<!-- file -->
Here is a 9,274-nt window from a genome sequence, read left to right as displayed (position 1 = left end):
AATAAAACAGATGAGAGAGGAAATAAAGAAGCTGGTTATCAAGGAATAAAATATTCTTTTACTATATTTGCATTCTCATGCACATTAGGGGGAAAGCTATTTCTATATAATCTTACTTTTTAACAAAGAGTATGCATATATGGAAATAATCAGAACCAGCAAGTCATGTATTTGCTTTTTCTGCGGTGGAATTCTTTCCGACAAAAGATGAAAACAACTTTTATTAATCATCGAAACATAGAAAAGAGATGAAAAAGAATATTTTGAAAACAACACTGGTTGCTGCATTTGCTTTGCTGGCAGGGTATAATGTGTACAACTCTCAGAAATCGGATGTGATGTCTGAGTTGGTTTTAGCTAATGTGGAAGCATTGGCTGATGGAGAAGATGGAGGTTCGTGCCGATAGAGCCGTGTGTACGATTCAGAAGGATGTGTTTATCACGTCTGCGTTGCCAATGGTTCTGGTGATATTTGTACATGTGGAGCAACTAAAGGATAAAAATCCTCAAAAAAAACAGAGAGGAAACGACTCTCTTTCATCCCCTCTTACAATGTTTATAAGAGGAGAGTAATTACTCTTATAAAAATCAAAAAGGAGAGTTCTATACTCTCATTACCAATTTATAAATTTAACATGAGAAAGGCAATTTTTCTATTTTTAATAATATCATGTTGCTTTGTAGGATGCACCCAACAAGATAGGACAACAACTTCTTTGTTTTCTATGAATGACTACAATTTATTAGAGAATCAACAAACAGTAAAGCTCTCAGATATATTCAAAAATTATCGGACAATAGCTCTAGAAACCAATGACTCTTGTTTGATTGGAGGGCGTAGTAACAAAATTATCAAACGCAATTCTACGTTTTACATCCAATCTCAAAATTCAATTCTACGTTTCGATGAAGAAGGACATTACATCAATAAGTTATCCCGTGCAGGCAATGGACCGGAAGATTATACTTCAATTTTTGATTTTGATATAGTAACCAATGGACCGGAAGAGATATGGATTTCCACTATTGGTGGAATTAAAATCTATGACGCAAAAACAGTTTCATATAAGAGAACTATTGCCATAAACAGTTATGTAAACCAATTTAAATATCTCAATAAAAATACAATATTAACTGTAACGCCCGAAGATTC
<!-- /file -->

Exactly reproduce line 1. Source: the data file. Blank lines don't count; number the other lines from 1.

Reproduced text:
Here is a 9,274-nt window from a genome sequence, read left to right as displayed (position 1 = left end):